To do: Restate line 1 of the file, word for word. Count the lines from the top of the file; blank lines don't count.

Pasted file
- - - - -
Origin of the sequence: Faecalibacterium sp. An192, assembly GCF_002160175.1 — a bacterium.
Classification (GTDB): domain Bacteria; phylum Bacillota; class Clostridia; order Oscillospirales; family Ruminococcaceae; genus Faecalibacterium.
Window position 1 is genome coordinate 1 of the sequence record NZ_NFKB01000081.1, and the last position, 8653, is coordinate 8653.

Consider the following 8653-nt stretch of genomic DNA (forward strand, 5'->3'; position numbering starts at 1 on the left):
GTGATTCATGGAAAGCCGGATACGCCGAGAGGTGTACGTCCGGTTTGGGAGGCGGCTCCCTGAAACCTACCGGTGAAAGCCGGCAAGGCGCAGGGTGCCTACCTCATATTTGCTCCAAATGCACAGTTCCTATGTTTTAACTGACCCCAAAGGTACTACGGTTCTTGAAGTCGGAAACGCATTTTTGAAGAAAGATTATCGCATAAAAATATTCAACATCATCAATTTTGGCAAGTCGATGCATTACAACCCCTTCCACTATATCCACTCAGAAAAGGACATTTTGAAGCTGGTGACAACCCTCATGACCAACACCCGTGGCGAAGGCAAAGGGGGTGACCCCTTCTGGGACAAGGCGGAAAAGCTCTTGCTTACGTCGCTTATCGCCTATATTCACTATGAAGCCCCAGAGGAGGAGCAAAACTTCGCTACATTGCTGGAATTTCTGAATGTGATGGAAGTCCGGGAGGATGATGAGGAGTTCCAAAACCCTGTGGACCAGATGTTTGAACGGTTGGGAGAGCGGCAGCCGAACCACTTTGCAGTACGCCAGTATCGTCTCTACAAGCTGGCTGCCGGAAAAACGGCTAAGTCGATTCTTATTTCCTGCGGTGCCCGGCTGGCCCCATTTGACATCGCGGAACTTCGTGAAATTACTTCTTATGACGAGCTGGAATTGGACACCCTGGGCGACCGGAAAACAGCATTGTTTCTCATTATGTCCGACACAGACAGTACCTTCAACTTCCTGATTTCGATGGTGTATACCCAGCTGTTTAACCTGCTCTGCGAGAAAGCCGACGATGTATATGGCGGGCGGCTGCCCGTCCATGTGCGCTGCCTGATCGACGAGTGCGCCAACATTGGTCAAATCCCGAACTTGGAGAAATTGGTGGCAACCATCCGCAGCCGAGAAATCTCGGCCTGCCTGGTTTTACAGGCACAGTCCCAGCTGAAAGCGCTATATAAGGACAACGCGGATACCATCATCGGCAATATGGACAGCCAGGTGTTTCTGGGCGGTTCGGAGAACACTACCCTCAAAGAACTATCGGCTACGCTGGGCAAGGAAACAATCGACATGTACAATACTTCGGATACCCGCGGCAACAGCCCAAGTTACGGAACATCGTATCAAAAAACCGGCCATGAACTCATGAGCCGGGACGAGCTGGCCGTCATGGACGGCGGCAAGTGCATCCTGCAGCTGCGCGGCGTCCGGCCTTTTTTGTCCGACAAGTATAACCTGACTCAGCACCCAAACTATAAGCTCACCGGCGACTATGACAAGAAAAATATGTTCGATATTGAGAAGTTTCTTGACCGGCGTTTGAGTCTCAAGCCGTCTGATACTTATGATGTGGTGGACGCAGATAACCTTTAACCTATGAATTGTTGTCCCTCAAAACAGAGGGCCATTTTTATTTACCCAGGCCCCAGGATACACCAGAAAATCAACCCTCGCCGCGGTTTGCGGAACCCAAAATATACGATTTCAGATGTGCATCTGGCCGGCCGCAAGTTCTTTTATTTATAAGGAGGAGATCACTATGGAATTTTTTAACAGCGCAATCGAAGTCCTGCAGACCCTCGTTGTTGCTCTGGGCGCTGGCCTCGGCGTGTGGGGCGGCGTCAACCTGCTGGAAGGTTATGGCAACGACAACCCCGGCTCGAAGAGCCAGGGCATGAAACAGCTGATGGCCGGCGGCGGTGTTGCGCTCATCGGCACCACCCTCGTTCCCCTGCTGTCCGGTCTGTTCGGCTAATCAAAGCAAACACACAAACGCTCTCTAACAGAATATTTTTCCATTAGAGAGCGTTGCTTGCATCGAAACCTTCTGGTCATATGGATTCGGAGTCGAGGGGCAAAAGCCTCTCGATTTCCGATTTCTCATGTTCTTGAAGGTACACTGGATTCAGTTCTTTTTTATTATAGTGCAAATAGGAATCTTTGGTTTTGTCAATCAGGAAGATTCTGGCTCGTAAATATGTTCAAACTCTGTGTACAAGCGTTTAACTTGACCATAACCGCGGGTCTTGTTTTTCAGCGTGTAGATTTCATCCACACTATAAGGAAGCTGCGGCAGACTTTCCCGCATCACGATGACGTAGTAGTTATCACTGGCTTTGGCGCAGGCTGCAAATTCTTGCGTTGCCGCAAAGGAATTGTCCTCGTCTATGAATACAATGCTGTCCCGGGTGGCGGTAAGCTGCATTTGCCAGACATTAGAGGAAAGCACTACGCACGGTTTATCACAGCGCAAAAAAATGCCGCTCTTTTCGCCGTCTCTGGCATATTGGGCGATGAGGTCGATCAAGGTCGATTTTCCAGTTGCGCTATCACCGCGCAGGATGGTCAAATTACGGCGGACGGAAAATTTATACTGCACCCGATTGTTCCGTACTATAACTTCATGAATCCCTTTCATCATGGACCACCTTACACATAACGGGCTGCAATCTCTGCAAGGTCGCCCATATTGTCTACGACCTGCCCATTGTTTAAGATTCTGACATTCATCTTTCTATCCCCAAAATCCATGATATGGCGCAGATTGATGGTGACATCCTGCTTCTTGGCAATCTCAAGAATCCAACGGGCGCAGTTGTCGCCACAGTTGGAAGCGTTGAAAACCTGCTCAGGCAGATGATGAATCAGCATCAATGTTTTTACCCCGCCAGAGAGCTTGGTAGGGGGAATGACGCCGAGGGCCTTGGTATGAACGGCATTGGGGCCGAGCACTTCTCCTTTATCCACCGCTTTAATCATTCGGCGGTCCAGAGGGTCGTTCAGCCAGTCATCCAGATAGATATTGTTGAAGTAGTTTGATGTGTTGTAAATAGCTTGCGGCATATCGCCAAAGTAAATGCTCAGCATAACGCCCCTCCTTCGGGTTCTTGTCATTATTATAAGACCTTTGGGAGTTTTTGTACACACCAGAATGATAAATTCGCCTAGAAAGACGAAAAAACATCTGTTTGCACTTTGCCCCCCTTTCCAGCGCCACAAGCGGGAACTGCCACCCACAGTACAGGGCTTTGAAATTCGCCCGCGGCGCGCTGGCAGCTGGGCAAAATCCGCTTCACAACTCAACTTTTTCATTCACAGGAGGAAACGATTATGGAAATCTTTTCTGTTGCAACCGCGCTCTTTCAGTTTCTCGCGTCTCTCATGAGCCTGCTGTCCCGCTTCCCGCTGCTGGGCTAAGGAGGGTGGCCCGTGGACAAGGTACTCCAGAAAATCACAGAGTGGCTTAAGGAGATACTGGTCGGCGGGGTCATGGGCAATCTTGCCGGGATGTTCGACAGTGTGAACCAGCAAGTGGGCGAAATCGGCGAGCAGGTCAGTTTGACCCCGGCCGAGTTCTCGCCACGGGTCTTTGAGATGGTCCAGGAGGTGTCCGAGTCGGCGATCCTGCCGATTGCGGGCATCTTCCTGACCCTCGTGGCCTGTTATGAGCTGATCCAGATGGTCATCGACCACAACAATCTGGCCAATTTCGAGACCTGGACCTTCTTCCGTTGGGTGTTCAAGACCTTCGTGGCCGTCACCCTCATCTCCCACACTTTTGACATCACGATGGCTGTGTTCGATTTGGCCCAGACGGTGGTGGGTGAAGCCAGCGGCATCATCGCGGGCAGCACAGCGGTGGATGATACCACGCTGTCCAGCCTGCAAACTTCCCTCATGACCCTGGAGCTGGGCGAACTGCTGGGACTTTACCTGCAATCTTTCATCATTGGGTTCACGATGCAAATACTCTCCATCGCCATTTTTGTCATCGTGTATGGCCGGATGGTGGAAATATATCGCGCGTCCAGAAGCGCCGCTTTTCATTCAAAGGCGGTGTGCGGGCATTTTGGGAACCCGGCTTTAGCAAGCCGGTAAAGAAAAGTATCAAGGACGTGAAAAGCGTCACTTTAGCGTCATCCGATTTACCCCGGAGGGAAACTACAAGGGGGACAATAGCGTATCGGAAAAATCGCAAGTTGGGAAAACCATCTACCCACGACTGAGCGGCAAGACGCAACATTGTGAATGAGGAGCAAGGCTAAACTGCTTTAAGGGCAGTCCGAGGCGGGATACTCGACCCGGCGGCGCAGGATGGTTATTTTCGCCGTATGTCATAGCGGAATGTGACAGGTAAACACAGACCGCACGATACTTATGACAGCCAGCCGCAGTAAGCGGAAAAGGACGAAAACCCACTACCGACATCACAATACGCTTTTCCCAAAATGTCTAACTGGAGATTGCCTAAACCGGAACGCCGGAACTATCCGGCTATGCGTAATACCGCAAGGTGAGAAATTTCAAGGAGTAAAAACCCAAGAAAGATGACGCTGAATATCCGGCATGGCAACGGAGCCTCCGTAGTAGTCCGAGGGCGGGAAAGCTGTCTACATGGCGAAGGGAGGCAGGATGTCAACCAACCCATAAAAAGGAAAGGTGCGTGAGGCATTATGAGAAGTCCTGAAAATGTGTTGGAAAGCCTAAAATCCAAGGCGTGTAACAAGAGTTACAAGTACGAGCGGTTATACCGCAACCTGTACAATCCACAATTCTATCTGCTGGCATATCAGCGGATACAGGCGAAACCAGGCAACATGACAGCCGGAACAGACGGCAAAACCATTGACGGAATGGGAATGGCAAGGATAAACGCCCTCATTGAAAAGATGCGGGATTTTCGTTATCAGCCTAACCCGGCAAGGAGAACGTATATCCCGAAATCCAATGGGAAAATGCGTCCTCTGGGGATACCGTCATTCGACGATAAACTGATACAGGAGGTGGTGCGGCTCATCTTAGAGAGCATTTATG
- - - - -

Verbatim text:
Origin of the sequence: Faecalibacterium sp. An192, assembly GCF_002160175.1 — a bacterium.